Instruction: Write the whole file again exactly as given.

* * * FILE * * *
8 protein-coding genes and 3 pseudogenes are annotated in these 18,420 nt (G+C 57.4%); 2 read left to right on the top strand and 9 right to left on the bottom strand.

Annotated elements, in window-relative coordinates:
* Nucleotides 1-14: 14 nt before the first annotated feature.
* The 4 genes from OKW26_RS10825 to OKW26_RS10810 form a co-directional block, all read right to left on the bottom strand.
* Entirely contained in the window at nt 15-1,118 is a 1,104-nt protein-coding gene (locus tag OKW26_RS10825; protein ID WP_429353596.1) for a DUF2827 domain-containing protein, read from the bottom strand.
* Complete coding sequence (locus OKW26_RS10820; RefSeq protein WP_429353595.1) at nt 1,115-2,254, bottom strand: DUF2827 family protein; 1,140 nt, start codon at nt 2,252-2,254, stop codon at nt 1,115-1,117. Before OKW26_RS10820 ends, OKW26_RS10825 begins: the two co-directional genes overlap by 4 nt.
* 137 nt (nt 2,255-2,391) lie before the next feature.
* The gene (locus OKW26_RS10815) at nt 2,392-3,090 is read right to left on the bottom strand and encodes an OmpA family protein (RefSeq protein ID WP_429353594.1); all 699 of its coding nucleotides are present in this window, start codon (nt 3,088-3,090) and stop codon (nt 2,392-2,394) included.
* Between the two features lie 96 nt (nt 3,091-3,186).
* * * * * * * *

8 protein-coding genes and 3 pseudogenes are annotated in these 18,420 nt (G+C 57.4%); 2 read left to right on the top strand and 9 right to left on the bottom strand.

Annotated elements, in window-relative coordinates:
* Nucleotides 1-14: 14 nt before the first annotated feature.
* The 4 genes from OKW26_RS10825 to OKW26_RS10810 form a co-directional block, all read right to left on the bottom strand.
* Entirely contained in the window at nt 15-1,118 is a 1,104-nt protein-coding gene (locus tag OKW26_RS10825; protein ID WP_429353596.1) for a DUF2827 domain-containing protein, read from the bottom strand.
* Complete coding sequence (locus OKW26_RS10820; RefSeq protein WP_429353595.1) at nt 1,115-2,254, bottom strand: DUF2827 family protein; 1,140 nt, start codon at nt 2,252-2,254, stop codon at nt 1,115-1,117. Before OKW26_RS10820 ends, OKW26_RS10825 begins: the two co-directional genes overlap by 4 nt.
* 137 nt (nt 2,255-2,391) lie before the next feature.
* The gene (locus OKW26_RS10815) at nt 2,392-3,090 is read right to left on the bottom strand and encodes an OmpA family protein (RefSeq protein ID WP_429353594.1); all 699 of its coding nucleotides are present in this window, start codon (nt 3,088-3,090) and stop codon (nt 2,392-2,394) included.
* Between the two features lie 96 nt (nt 3,091-3,186).